'High Command: Faith & Fortune'

In "High Command: Faith & Fortune," the latest deck building game in Privateer Press' High Command line, two to four players attempt to gain the most victory points through careful management of their cards. Set in the rich Warmachine universe, each player begins the game by selecting a faction which has its own unique cards and abilities. Players also have options on which kinds of cards will form their own personal army deck, making the game different with each play.

Unlike most deck builders, which see players buying cards from a central pool, each player has his own army deck pool from which four cards are always placed face up — the reserve. Each “basic” card in a player's hand holds two kinds of currency: command and war. Players may spend these currencies to buy more powerful cards from their reserve. Some cards are resources (paid for mostly with command), which simply offer more currency value, while others have combat value, (paid for mostly with war).

In the center of the table are placed a number of locations equal to the the number of players. On a player's turn, he or she may attempt to place a combat card on the location by paying its war cost once again. If another player places a card on the same location, combat ensues and players must total up the power of all their cards at the location and compare it with their enemy's health value, destroying cards in the process. If, at the beginning of a players' turn, he or she has two more cards at a location than anyone else, the player wins that location and adds it to his or her deck.

Additionally, each round a Winds of War card is drawn, which offers special rules for that round. Once the players reach a special card at the end of the Winds of War deck, or if they run out of locations, the game is over and players add up all of the victory points from their cards to determine the winner.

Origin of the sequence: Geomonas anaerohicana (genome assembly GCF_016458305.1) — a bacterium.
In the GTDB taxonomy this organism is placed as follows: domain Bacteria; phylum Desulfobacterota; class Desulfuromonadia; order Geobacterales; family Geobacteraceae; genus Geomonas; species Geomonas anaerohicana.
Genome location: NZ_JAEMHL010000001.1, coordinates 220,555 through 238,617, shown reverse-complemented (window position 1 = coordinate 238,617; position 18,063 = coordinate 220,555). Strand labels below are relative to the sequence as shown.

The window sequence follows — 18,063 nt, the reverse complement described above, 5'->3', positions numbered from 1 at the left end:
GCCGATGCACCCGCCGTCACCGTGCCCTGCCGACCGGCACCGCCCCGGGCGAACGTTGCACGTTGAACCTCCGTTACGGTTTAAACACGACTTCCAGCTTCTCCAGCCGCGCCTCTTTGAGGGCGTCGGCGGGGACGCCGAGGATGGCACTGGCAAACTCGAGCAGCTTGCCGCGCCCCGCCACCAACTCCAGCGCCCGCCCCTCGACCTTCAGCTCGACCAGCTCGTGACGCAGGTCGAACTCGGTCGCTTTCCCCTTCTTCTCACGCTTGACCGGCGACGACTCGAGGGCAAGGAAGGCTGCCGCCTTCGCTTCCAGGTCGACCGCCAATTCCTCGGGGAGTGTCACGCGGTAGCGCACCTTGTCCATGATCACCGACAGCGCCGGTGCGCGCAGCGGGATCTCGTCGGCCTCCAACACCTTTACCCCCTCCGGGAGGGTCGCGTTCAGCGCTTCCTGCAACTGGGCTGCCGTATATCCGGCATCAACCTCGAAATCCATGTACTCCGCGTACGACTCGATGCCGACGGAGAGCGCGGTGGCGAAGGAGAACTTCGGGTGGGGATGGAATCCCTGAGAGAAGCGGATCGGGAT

This is an unusual but highly engaging deck builder. Players must carefully manage their cards by purchasing more powerful cards and by fighting for the locations. The game offers some really fun options, like the ability of some cards to rush from the reserve to a location if the player is willing to pay a higher cost. Also, the combat system ensures that real competition will break out when two or more players decide to go for the same location. Each card's special abilities will keep players riveted to the battle.

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Like many deck builders, "High Command: Faith & Fortune" suffers from too much down time between turns, but that is a rather light complaint. The game pulls players in and offers some really thrilling competition, as well as fun and interesting cards and abilities.

"High Command: Faith & Fortune" is recommended for ages 12 and up and plays in about an hour.

Cody K. Carlson holds a master's in history from the University of Utah and teaches at Salt Lake Community College. An avid player of board games, he blogs at thediscriminatinggamer.com. Email: ckcarlson76@gmail.com